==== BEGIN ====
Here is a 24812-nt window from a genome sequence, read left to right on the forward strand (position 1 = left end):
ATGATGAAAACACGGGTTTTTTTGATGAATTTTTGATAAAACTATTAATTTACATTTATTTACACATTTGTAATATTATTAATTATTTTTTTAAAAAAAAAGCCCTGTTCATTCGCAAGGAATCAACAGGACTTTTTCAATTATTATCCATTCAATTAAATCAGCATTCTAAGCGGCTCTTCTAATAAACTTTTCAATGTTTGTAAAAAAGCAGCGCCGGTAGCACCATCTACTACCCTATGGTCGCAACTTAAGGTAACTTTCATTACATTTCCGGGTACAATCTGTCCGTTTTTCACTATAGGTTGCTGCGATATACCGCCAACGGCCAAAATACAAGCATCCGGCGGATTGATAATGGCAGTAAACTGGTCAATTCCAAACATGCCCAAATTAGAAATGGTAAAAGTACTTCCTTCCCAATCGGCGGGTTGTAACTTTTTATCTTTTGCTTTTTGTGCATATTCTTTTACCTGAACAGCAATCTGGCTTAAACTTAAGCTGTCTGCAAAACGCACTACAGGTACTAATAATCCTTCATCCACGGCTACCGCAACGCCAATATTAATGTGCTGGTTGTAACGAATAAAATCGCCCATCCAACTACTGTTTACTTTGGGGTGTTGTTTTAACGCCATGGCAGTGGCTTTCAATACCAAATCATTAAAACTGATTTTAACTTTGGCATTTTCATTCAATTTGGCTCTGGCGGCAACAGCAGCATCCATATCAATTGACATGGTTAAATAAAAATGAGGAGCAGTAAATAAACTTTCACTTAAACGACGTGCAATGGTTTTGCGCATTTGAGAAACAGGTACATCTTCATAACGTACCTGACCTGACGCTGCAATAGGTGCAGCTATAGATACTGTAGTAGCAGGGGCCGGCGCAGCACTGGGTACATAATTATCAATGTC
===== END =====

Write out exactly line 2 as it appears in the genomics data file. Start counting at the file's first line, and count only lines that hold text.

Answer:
ATGATGAAAACACGGGTTTTTTTGATGAATTTTTGATAAAACTATTAATTTACATTTATTTACACATTTGTAATATTATTAATTATTTTTTTAAAAAAAAAGCCCTGTTCATTCGCAAGGAATCAACAGGACTTTTTCAATTATTATCCATTCAATTAAATCAGCATTCTAAGCGGCTCTTCTAATAAACTTTTCAATGTTTGTAAAAAAGCAGCGCCGGTAGCACCATCTACTACCCTATGGTCGCAACTTAAGGTAACTTTCATTACATTTCCGGGTACAATCTGTCCGTTTTTCACTATAGGTTGCTGCGATATACCGCCAACGGCCAAAATACAAGCATCCGGCGGATTGATAATGGCAGTAAACTGGTCAATTCCAAACATGCCCAAATTAGAAATGGTAAAAGTACTTCCTTCCCAATCGGCGGGTTGTAACTTTTTATCTTTTGCTTTTTGTGCATATTCTTTTACCTGAACAGCAATCTGGCTTAAACTTAAGCTGTCTGCAAAACGCACTACAGGTACTAATAATCCTTCATCCACGGCTACCGCAACGCCAATATTAATGTGCTGGTTGTAACGAATAAAATCGCCCATCCAACTACTGTTTACTTTGGGGTGTTGTTTTAACGCCATGGCAGTGGCTTTCAATACCAAATCATTAAAACTGATTTTAACTTTGGCATTTTCATTCAATTTGGCTCTGGCGGCAACAGCAGCATCCATATCAATTGACATGGTTAAATAAAAATGAGGAGCAGTAAATAAACTTTCACTTAAACGACGTGCAATGGTTTTGCGCATTTGAGAAACAGGTACATCTTCATAACGTACCTGACCTGACGCTGCAATAGGTGCAGCTATAGATACTGTAGTAGCAGGGGCCGGCGCAGCACTGGGTACATAATTATCAATGTC